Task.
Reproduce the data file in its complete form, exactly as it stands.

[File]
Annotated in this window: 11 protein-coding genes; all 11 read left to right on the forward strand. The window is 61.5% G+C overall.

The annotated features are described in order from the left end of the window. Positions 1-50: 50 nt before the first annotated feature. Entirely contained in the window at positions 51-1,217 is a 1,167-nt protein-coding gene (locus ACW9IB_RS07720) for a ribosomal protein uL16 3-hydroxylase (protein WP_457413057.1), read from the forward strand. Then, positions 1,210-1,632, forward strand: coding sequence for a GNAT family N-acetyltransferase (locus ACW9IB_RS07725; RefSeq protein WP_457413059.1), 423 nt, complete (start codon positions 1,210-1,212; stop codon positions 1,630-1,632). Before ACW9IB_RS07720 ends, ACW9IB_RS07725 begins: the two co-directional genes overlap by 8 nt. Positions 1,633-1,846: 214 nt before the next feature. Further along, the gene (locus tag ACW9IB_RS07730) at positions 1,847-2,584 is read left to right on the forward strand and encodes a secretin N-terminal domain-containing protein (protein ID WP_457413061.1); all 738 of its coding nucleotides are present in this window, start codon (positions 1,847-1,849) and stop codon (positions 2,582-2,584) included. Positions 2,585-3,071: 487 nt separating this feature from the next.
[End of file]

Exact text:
Annotated in this window: 11 protein-coding genes; all 11 read left to right on the forward strand. The window is 61.5% G+C overall.

The annotated features are described in order from the left end of the window. Positions 1-50: 50 nt before the first annotated feature. Entirely contained in the window at positions 51-1,217 is a 1,167-nt protein-coding gene (locus ACW9IB_RS07720) for a ribosomal protein uL16 3-hydroxylase (protein WP_457413057.1), read from the forward strand. Then, positions 1,210-1,632, forward strand: coding sequence for a GNAT family N-acetyltransferase (locus ACW9IB_RS07725; RefSeq protein WP_457413059.1), 423 nt, complete (start codon positions 1,210-1,212; stop codon positions 1,630-1,632). Before ACW9IB_RS07720 ends, ACW9IB_RS07725 begins: the two co-directional genes overlap by 8 nt. Positions 1,633-1,846: 214 nt before the next feature. Further along, the gene (locus tag ACW9IB_RS07730) at positions 1,847-2,584 is read left to right on the forward strand and encodes a secretin N-terminal domain-containing protein (protein ID WP_457413061.1); all 738 of its coding nucleotides are present in this window, start codon (positions 1,847-1,849) and stop codon (positions 2,582-2,584) included. Positions 2,585-3,071: 487 nt separating this feature from the next.